Neil Weintraub shares past and present archaeology projects on Kaibab National Forest
WILLIAMS, Ariz. - March is Archaeology month and the Tusayan and Williams Ranger Districts along with North Kaibab representatives are presenting a series of talks and hikes.
Presentations by South Kaibab Zone Archaeologist Neil Weintraub and other members of the Forest Service are being given every Thursday at 6:30 p.m. throughout March at Café 326 in Williams.
On March 10 Weintraub gave an update on projects the Forest Service has worked on in 2015. Weintraub also gave a special sneak peek at a new documentary about the relationship between the Forest Service and Hopi Tribe. The 10 minute film highlights work being done between Hopi elders and Hopi youth on spring restoration projects on the North Kaibab. Weintraub said the film was finished the first week in March and the viewing March 10 was the first time it was shown to an audience.
"It's really well done, filmed on the North Kaibab on the north side of the Kaibab and I think people are really going to like it," Weintraub said. "The film talks about spring stewardship and restoration on the Kaibab. The work was done last year and we finished it off this year."
Weintraub also touched on work completed last year around cultural resource sites during the fire season.
"(I talk about) how we work with fire fighters to help discover sites during those low intensity sites," he said.
Weintraub talked about four different fires that happened last year on the south side of the Canyon including the Rock Fire and Jar Complex Fire on the Tusayan District.
Weintraub said the presentations often focus on local archaeology and projects but this year presentations cover all areas of the Kaibab National Forest.
"Normally they are about the Williams area but last week it was a general northern Arizona archaeology discussion and this week we focused on all the different districts of the Kaibab - north side, Tusayan, Williams," he said.
One focus of the presentations is how the agencies work together to preserve historic sites.
"We've got a big forest, almost 1.6 million acres and we trust a lot of people to help us protect the historic sites across the forest," Weintraub said. "(There is) interagency cooperation, especially when we have fires and we across the borders of Grand Canyon National Park on a number of projects."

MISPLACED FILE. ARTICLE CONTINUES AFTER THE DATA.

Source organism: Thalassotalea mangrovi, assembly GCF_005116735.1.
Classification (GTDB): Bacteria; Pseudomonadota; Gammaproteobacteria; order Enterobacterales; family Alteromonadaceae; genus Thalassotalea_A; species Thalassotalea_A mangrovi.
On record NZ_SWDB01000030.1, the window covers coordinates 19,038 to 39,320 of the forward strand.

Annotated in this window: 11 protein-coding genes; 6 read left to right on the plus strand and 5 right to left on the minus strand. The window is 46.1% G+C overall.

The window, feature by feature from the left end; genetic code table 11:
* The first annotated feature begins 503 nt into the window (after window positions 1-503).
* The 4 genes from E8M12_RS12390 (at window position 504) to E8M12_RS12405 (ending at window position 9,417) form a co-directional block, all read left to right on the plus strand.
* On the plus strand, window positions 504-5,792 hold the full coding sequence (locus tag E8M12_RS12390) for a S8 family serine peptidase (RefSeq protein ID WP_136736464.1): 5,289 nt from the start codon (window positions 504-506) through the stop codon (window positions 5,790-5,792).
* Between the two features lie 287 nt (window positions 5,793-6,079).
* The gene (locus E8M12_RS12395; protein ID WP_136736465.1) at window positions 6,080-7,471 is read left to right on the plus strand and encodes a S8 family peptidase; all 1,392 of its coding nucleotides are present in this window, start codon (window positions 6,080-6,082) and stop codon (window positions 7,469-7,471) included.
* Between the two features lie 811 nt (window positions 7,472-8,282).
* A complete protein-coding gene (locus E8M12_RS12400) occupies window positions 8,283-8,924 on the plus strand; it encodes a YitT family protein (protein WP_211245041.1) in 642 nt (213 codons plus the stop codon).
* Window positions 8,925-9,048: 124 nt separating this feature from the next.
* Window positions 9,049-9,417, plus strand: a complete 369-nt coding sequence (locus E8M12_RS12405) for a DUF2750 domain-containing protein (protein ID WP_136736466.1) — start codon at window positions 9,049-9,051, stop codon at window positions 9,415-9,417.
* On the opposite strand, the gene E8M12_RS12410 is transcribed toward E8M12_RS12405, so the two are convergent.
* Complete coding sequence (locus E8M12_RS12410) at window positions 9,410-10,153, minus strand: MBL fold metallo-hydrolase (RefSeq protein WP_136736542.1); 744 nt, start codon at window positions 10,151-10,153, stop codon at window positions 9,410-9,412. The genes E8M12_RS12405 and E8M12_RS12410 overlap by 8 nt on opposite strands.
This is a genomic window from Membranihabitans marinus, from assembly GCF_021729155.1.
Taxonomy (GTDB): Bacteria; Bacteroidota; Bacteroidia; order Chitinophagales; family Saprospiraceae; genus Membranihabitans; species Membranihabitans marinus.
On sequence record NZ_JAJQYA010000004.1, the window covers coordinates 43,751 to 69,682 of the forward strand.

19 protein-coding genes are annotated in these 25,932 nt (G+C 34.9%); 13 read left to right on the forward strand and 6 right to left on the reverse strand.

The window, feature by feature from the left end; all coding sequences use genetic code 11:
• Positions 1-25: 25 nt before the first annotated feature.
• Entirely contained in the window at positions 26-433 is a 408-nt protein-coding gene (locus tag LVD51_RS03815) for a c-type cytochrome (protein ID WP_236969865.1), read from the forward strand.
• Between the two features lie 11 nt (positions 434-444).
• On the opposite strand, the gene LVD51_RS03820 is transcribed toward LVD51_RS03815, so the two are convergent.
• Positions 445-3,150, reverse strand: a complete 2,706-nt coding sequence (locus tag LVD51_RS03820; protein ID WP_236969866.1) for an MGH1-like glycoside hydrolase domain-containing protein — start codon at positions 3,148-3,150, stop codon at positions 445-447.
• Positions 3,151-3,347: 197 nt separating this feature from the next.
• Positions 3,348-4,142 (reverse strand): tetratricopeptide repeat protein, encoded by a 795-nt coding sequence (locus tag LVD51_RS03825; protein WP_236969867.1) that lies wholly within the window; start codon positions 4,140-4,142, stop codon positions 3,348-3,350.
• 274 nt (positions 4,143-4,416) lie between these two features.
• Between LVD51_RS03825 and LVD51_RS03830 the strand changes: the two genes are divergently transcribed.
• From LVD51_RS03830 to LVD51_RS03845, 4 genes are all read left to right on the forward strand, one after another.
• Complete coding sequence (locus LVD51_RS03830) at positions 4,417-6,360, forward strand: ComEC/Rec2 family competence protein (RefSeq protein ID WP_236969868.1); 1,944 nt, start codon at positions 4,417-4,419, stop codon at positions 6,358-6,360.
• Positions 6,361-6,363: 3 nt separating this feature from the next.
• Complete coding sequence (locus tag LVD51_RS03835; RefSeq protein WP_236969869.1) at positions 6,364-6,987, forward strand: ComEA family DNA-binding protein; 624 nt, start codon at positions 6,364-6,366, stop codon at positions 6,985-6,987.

Kaibab National Forest Heritage Program Manager Margaret Hangan will give the third lecture called "African-American History of Northern Arizona" March 17. She'll chronicle the history of African-Americans in the area.
The final lecture, which takes place March 24, features Weintraub and Hangan together speaking about "The Rock Fire: Using Fire as a Tool to Help Protect and Preserve Historic Native American Sites." They will discuss how Kaibab fire staff managed the 2015 Rock Fire to reduce the threat of wildfire in an area with numerous significant historic Native American sites. They will also show the video "Keeping Fire on the Ground: Resource Specialist Perspectives on the Kaibab National Forest."
Free educational hikes to the Keyhole Sink Petroglyph site are taking place every Saturday in March at 2 p.m. The hike begins at Oak Hill Snow Play area four miles west of Parks, Arizona.
Weintraub encourages hikers to bring boots and warm clothing, since the 1.5-mile roundtrip hike will take place regardless of weather conditions. Weintraub said he expects the waterfall will be flowing during the hikes since the region has received so much winter precipitation.
"Be prepared to get wet as a waterfall often cascades off the lava flow requiring crossings in ankle deep water to access the petroglyphs," Weintraub said.
The Arizona State Parks, the State Historic Preservation Office and the Governor's Archaeology Advisory Commission sponsor Archaeology Month each March.
Attendees are encouraged to call ahead to make reservations for the lectures and hikes at (928) 635-5600.